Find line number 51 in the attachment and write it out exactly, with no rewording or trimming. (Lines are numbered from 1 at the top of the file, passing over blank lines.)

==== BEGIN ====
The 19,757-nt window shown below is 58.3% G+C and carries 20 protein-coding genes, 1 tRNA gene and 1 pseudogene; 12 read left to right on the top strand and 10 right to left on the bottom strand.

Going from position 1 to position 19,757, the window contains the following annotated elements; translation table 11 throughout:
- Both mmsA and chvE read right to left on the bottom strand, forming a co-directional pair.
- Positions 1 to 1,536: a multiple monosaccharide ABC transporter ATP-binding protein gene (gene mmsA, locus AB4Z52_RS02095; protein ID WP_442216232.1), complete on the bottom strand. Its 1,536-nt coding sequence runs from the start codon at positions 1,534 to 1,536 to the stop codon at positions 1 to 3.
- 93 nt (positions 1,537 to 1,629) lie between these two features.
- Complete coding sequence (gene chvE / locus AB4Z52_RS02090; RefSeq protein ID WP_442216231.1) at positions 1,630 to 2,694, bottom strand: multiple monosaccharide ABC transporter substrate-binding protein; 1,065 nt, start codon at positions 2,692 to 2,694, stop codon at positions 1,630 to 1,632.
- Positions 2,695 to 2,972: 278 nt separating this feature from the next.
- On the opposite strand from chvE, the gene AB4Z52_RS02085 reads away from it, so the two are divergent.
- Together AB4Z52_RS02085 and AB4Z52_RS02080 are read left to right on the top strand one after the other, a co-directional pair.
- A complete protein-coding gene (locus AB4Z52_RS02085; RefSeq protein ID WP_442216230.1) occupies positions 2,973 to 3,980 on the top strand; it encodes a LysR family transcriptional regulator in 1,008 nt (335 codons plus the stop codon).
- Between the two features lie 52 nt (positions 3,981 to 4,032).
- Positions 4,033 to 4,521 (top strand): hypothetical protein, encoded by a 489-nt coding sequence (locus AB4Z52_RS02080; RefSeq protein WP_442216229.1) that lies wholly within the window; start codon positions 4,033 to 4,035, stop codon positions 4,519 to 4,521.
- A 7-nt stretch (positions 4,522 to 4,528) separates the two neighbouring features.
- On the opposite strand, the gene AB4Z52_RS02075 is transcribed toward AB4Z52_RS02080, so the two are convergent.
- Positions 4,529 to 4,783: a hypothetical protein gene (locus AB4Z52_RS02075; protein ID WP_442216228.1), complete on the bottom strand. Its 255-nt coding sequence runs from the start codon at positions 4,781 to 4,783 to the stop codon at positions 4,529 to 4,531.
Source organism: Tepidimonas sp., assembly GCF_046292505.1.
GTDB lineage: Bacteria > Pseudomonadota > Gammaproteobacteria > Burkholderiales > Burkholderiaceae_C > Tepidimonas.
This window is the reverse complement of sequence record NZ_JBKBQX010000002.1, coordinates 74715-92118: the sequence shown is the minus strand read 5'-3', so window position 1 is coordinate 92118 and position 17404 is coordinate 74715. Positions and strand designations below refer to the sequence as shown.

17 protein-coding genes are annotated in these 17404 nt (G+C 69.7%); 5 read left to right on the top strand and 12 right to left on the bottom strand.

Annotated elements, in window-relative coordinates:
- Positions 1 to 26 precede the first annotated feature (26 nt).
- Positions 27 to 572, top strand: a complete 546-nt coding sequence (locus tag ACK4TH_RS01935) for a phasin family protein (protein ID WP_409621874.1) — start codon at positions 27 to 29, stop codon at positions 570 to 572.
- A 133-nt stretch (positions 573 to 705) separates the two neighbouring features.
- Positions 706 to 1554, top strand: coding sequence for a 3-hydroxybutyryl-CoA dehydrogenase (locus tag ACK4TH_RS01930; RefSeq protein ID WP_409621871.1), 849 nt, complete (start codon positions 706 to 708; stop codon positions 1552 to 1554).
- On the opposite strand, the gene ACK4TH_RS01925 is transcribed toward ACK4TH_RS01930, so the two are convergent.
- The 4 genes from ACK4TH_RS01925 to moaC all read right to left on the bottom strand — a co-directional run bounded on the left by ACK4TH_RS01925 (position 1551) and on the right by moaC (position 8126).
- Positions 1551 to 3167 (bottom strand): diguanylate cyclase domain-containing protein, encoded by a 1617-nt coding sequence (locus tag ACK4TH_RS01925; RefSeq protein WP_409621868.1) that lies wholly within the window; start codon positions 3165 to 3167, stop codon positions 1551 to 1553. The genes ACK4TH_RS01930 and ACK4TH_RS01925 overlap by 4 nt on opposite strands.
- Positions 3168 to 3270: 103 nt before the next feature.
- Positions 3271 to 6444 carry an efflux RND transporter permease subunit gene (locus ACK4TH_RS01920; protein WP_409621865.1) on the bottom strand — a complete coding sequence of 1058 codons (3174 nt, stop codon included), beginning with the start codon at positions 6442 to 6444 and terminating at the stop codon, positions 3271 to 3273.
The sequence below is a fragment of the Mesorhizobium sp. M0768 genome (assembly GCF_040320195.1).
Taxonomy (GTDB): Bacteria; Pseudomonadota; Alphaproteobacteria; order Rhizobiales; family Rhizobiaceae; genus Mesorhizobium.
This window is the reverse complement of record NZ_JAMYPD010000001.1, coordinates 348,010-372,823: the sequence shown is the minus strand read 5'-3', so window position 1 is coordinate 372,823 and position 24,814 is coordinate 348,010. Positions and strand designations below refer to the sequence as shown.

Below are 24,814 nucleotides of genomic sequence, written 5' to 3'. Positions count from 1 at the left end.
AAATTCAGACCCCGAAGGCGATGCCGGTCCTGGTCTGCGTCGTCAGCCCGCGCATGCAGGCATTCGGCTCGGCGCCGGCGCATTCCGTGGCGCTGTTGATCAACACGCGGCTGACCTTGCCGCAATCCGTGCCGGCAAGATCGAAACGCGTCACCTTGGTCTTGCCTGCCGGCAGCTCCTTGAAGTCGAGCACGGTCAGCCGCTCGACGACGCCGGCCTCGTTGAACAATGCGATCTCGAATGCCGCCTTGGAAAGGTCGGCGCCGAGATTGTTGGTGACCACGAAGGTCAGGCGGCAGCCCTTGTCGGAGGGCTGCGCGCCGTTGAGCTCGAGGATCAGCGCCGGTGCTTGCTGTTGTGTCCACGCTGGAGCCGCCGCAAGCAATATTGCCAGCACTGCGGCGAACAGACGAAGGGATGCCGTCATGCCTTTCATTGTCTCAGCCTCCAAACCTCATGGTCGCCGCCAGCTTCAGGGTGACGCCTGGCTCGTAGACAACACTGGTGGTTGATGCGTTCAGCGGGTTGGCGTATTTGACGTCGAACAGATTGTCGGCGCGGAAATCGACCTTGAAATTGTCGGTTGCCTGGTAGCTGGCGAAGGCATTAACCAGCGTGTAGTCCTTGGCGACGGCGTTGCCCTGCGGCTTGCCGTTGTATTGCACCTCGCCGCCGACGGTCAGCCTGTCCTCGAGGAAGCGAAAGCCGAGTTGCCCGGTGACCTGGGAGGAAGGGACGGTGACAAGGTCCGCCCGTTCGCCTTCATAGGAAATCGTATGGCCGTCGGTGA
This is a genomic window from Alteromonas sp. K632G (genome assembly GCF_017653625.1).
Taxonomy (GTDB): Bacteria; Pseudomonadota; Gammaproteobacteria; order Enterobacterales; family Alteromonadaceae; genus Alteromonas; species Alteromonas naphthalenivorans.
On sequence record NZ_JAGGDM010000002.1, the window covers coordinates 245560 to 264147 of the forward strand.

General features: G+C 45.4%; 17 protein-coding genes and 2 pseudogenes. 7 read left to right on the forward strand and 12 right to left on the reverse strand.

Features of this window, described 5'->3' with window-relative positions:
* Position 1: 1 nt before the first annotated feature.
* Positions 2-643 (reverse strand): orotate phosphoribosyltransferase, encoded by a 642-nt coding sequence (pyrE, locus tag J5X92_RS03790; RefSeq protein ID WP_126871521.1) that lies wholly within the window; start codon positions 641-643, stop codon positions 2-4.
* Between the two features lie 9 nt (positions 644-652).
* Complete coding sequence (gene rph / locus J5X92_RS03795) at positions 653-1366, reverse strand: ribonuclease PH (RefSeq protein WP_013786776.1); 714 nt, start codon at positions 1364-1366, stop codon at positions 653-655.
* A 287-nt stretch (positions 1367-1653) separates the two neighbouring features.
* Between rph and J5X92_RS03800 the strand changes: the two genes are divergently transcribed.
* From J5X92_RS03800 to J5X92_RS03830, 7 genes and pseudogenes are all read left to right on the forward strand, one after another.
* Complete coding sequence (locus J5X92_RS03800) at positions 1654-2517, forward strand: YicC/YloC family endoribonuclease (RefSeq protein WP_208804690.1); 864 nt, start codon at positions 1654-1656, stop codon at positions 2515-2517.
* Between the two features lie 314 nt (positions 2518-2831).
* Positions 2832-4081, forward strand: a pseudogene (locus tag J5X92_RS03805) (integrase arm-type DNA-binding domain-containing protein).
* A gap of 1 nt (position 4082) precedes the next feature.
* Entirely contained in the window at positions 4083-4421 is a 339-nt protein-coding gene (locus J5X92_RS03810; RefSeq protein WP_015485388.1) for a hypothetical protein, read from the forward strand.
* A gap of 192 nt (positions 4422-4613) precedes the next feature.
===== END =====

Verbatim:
* Entirely contained in the window at positions 4083-4421 is a 339-nt protein-coding gene (locus J5X92_RS03810; RefSeq protein WP_015485388.1) for a hypothetical protein, read from the forward strand.